The Convergence Newsletter
The Convergence Newsletter

From The Newsplex at the University of South Carolina

Vol. IX No. 8 (October 2012)

What's Twitter done for you lately?

By Chris Frear

A veteran researcher asks if journalists are making the full use of Twitter and looks at the possibilities in this edition of The Convergence Newsletter. The 6-year-old Twitter platform has become a staple of journalistic routines and offers a range of ways to inform and engage with readers. Newsletter founder Augie Grant suggests a typology of functions for reporters and researchers to consider.

Also in this edition, Barbara Selvin of Stony Brook offers a detailed look at teaching journalism students about the business side of the industry. She argues that students need a deeper understanding of business as they enter a changing field and a challenging job market.

The Convergence Newsletter provides a place to describe front-line issues for practitioners and for professors training a new generation of reporters and editors. We're always interested in those ideas or parts of research projects that are compelling but deserve fuller treatment beyond a journal article or that do not make an article's final cut.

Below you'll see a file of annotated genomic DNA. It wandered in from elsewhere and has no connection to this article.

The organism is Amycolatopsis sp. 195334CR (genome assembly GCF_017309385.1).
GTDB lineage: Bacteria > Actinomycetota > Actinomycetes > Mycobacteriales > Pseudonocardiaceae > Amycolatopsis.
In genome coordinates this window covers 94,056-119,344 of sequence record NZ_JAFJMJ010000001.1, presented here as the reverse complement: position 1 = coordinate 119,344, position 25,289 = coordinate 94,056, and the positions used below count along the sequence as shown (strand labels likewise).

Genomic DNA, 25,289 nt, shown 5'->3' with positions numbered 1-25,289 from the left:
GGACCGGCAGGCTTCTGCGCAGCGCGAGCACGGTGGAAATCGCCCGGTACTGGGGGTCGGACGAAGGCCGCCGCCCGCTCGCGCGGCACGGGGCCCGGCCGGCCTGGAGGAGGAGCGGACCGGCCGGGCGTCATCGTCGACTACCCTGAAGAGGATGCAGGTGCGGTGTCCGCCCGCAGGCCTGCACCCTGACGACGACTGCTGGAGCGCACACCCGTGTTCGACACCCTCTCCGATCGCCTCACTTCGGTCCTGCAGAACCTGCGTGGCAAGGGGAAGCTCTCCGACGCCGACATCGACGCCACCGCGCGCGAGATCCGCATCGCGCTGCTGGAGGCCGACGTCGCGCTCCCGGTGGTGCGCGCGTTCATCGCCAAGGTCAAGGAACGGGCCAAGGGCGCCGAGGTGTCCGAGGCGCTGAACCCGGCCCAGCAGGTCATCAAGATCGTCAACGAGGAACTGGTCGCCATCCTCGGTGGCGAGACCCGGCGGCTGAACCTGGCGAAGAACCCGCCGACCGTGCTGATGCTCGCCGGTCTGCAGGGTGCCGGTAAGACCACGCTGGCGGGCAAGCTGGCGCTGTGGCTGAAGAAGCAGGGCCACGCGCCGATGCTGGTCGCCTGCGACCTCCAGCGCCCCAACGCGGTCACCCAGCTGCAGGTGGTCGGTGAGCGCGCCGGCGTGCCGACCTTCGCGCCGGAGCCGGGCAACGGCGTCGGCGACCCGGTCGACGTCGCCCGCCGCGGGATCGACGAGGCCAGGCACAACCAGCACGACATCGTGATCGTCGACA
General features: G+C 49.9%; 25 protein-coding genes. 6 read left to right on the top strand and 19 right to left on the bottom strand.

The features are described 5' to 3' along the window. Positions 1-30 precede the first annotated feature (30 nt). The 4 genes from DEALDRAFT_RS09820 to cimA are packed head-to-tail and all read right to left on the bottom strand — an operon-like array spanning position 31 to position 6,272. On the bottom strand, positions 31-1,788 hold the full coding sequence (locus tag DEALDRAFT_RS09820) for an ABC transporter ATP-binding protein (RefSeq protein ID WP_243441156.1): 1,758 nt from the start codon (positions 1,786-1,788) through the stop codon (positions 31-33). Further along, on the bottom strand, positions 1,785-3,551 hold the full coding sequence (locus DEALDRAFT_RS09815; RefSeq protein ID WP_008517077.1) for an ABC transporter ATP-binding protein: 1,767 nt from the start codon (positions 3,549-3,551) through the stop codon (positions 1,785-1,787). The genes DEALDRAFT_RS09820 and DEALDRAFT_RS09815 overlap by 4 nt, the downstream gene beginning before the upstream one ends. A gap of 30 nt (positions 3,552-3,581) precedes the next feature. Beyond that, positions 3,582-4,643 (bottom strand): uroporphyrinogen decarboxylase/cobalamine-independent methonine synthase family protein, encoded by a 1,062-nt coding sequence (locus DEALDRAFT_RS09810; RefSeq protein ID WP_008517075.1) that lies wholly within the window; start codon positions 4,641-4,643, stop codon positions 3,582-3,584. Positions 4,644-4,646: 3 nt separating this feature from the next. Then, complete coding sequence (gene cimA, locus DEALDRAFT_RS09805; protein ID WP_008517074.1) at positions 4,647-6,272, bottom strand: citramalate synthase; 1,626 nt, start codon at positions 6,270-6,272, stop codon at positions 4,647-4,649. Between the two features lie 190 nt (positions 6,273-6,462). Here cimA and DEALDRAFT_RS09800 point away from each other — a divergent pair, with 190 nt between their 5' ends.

Please e-mail articles or suggestions to us at You can comment on all articles at The Convergence Newsletter blog. View past newsletters at

Learn advanced skills in convergent journalism this summer

The weeklong Convergent Journalism Teaching Boot Camp, scheduled for June 24-28, provides college faculty with advanced training in converged media operations and journalistic practices that can be adapted to individual journalism programs. Through an intensive set of seminars and hands-on workshops, participants learn and practice skills essential to working in a converged media environment. In addition, participants study the process of teaching and conducting research in digital media. For more information, visit or email coordinator Augie Grant,


Featured Articles

Seven functions of social media for journalists

Teaching the business of journalism today: A double dose of reality


Quick Glance Calendar (Details)

Dec. 1: Paper submission deadline, Research Symposium of the Broadcast Education Association, Las Vegas

Dec. 3-4: Annual International Conference on Journalism & Mass Communications, Singapore

Feb. 8-9: Journalism Interactive, Gainesville, Fla.